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EPILOGUE—The Pilgrimage Dr. Herbert L. Lunday, July 2017

Part II / Conclusion

I began sharing stories.... I was already a freshman at Arkansas Tech. I was going home for a Saturday hunt at the end of the November season. I knew I was going to harvest my first buck. It was neither excitement nor mere confidence. I KNEW I was going to harvest a buck. (In the history of Buckeye, no one had ever harvested a buck on the last day of the season. Saturday was the day for breaking camp.) My dad placed me on his old #5 stand before daylight Saturday morning, November 14, 1964. Soon, I heard a hound yapping a long way down the bend. It wasn’t a hot chase, but it was something more than a cold trail.

I scanned the thick woods even more intently now. Moments later I saw movement and soon recognized it was a deer. As the deer jogged slowly up the bend, I saw the glint of antlers and whispered softly to myself, “a buck.” I braced my 1894 model Winchester 30-30 rifle against a tree and followed the buck’s journey through the open sights. The buck continued a slow, but steady pace as he began easing up on my left side. The trees were so thick and the distance so great I had no chance at a shot, but I kept the deer in my sights as he bobbed in and out from behind trees. When he was perfectly even with me, he suddenly stopped and stood still. Maybe he caught my scent; maybe he was being cautious; maybe he just wanted to check the yapping frequency of the old hound down the bend. Whatever the reason may have been, he stopped in the only opening where I had a shot.

I took careful aim behind and high on the left shoulder and fired a single shot. The buck dropped straight down in his tracks. I yelled for help, and my dad and brother, Larry, came running from the adjacent stand. Dad stepped off the shot. It was exactly 70 yards. Later at camp, Dr. Frank (see photo) was admiring the deer as it hung on the camp pole affixed horizontally about eight feet up between two trees. He said, “You hit him a little high, didn’t you?” I responded, “No, sir! That’s exactly where I aimed, and he dropped immediately.” In spite of his serious tone, Dr. Frank knew, and I knew, that this highly respected mentor of mine was mighty proud.

As Aaron, Brock, Cooper and I walked down the trail back toward the boat, I spotted a huge flattened mass of black rubber, partly covered by leaves and soil, lying on the ground. It was the old rubber pontoon the men removed from beneath the cook shack after they pulled it onto the river bank and secured it with stacks of concrete block piers. The floodwaters had spared it all those years, sliding right over the smooth membrane. It was another good memory.

My dad showed me the good places and taught me best practices of hunting and fishing. He instilled in me safety and good sportsmanship. His friends were my friends. He and I were forever moving from one adventure to another. We were buddies. Dad passed the torch to me, and I’ve now passed it on to my son, Aaron. He, in turn, will one day pass the torch to his son, Henry, as will Brock pass Buckeye to Cooper.

The 50-horse Mercury started with a gentle purr and was eager for the throttle, but I asked Brock to make a slow pass by the camp. As we finally drifted away from Buckeye, I knew I was leaving for the last time. A tear? Perhaps. Sadness? Absolutely not. I was happy because I knew the old days at Buckeye would never end. Even the passing of time will never erase the friendships, the stories, the hunts, and all the good things that happened at this special place among many special people.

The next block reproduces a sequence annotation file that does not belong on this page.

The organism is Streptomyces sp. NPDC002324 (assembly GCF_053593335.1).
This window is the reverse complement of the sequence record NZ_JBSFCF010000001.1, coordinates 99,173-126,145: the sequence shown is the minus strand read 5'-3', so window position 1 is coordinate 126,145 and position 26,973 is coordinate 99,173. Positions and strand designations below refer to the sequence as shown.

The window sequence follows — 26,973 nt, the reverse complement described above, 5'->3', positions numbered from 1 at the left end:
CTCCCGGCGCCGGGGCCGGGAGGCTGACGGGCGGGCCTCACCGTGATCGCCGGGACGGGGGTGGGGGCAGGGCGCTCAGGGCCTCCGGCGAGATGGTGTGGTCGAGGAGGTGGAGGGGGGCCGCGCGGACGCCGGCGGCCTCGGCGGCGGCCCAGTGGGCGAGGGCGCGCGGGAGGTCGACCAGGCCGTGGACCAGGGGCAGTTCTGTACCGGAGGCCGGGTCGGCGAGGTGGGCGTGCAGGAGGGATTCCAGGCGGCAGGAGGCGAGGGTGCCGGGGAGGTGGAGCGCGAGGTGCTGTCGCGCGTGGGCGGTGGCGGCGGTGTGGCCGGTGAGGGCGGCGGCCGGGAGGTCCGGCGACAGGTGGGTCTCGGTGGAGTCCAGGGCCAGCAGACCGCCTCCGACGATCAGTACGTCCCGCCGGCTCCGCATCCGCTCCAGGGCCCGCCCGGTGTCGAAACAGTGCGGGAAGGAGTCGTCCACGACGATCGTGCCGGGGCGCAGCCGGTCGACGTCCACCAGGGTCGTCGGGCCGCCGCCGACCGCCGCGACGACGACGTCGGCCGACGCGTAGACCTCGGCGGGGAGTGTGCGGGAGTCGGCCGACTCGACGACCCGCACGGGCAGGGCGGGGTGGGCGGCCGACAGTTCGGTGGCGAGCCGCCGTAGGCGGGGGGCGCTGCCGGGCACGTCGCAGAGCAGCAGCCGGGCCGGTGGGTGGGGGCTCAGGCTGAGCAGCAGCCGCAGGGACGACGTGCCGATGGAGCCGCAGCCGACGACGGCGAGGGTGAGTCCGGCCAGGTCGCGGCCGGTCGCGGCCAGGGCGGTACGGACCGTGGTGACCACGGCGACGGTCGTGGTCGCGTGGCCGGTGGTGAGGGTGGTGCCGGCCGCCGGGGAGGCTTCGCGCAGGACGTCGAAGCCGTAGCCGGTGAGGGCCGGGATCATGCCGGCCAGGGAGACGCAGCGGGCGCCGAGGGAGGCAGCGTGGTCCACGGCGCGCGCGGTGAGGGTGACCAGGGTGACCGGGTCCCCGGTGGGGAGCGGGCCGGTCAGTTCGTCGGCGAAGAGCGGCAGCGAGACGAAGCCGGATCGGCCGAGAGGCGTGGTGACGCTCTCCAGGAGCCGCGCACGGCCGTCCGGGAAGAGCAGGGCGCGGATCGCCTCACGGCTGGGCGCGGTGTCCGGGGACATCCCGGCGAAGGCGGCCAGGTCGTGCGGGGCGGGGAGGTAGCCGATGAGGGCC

My last trip to Buckeye is complete. I’ve again heard the faithful melody of the old hound down the bend. Let’s get ready! He’s headed our way.

The Author: Dr. Herbert L. Lunday is a native of Augusta, Arkansas, and a 1964 graduate of Laura Conner High School. He holds a bachelor’s degree from Arkansas Tech and master’s and doctor’s degrees from the University of Arkansas. He recently retired after more than 30 years of administrative service within the Missouri State University system. He and his wife, Mary Beth, reside in Nixa, Missouri, near their son and his family.


Mom and Dad, Carol and Larry: On many Sunday afternoons, we would all load into Daddy’s old purple truck and head to Buckeye. Mom sat up front and we three little kids rode in the back. The road from the head of the levee to Buckeye was a beautiful, well-worn trail through the woods. At the Buckeye campsite, we would visit the cook shack, drink from the pump, and check out the sandbar. Dr. Frank and his family were regular visitors too. He taught Mom that the French fries were done when they floated and “rattled.” He bellowed out, “Marion, where did you get that no-good butcher knife.” After burgers and fries, we loaded up the truck and headed back through the woods and on toward home. We always got back in time for Walt Disney on tv.

Brock Tidwell, owner of Buckeye Bend and the Buckeye camp site – for his interest in Buckeye and its history and investing a full day of his time touring me through Buckeye and the community of Augusta.

Patricia Maguire Murphy, Dr. Frank’s daughter – for her encouragement and ideas and for her smiles and tears as she remembered those special times.

Leigh Adams, Assistant Professor of English, Missouri State University-West Plains – for her interest in the story and for offering important proofreading assistance. I had read the article a hundred times, but she found many things I missed. Amazing.

Aaron Lunday and Jon Lunday, my son and nephew – for their love of Buckeye and their beloved PawPaw, Herbert Henry Lunday.

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